Many were unable to return home immediately. About a third came from the United States or Europe. Ryder and his family spent two days in a hotel, then took a five-hour commercial flight to Perth.

It took five days after disembarking for the first passenger to die. Another who followed was Karla Lake, 75, whose husband Graeme Lake accused Carnival of making the passengers believe that they were not in danger.

“They made a point of not letting anyone know that someone was sick,” he told Australian television station Seven. “Good as gold, we thought it was good. “

Events on the Ruby Princess have destroyed Australia’s otherwise effective response to the pandemic. About 50 people have died, out of a population of 25 million, and known infections are growing at less than 2% per day.

Federal and state officials have blamed allowing the Ruby Princess to disembark passengers. The final decision was made by the Australian Border Force; he said he acted on the advice of the New South Wales state health department, which decided that the passengers could be released before the testing of 13 sick people was completed. Four returned positive a day later.

Legal action

Australian officials knew that cruise ships were powerful incubators of the coronavirus. The first Australian death was from a passenger on another Carnival ship, the Diamond Princess, where 12 passengers died in a 19-year epidemic that at one time had more than half of the world’s cases outside the China.

The state’s chief medical officer said the ship was identified as having a low risk of carrying the virus. The only other country visited was New Zealand, which did not have many cases.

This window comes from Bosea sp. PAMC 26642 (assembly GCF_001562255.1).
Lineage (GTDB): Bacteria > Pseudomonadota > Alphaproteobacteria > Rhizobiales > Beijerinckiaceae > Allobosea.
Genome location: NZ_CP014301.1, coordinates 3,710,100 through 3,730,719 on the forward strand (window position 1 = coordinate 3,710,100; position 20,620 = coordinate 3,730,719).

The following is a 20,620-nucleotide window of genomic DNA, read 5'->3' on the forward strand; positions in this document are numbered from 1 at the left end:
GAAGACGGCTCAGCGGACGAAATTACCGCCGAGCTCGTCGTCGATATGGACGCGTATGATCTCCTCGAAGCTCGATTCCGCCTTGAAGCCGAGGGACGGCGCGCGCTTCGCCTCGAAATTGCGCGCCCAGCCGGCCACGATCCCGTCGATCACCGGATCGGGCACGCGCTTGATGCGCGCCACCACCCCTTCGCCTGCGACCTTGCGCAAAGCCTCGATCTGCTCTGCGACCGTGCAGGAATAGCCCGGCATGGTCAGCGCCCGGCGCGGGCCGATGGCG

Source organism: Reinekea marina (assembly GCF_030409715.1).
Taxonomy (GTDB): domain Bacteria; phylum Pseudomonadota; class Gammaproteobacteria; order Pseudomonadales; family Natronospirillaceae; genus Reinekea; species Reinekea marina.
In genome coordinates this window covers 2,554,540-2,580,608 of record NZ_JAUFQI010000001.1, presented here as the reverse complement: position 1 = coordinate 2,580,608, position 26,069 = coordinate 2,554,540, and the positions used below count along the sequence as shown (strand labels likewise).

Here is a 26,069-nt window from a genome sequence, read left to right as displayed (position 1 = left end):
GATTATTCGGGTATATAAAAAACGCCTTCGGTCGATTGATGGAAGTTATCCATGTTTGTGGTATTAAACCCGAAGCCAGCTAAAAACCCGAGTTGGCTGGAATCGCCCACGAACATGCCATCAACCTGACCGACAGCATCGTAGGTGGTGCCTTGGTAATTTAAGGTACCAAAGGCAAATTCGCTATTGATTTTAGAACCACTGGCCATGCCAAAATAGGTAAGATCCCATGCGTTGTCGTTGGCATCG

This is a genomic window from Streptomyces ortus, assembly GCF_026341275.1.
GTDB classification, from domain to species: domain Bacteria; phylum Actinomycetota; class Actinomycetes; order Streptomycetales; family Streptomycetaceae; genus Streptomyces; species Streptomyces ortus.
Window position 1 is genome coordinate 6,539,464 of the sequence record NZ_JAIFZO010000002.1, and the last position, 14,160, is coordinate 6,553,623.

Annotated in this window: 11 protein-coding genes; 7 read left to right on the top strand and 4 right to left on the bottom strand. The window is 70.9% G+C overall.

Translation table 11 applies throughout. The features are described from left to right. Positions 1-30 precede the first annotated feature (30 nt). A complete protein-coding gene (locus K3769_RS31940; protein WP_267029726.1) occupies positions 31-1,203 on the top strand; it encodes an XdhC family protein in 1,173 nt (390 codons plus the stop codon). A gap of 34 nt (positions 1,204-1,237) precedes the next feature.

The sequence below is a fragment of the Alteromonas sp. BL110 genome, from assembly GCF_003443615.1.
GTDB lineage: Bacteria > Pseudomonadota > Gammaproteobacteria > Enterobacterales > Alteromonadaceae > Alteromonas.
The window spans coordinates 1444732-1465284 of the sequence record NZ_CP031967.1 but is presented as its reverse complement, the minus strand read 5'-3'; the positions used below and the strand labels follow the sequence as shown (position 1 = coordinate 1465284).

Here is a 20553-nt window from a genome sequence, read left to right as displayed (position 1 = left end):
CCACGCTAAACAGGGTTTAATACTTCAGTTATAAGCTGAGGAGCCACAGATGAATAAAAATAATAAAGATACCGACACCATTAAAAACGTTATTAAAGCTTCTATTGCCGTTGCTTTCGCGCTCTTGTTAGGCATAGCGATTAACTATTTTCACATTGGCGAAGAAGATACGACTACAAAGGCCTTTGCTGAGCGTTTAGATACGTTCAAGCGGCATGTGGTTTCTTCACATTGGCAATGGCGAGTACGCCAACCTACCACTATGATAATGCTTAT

“You may have laws, directives, practices and procedures in place, but if people from any agency are not 100% vigilant for whatever reason, then it can all go very wrong.” said David Widdowson, an Australian academic who is president. of the International Network of Customs Universities.

Brown, who has advocated for social distancing, said that her sick daughter, husband and grandson should have received medical treatment as soon as they left the ship.

“I am absolutely disgusted,” she said. “If you work as a border, customs or immigration worker and someone passes with a mask from a ship potentially carrying sick people, don’t ask yourself:” Why are you wearing the mask? Why are you not well on the ship? »»

A law firm is organizing a class action against Carnival, whose share price has dropped about 75% this year. One of the priorities is whether the Ruby Princess should have been properly sterilized before leaving Sydney.

“We have serious doubts if they had enough time to properly clean the ship during those hours,” said Vicky Antzoulatos, head of the class action division of Shine Lawyers.

The Ruby Princess is now quarantined in an industrial port south of Sydney. About a quarter of the 1,148 crew members want to leave immediately, according to state police chief Mick Fuller. Australian authorities are wary of letting everything go except the most seriously ill.

A State Department spokesman said the US government was helping the Americans on board, but would not provide any further details.

Six other cruise ships off the Australian coast returning to Asia have been informed by the Governor of the State of Western Australia that they are not welcome and should not stop for supplies.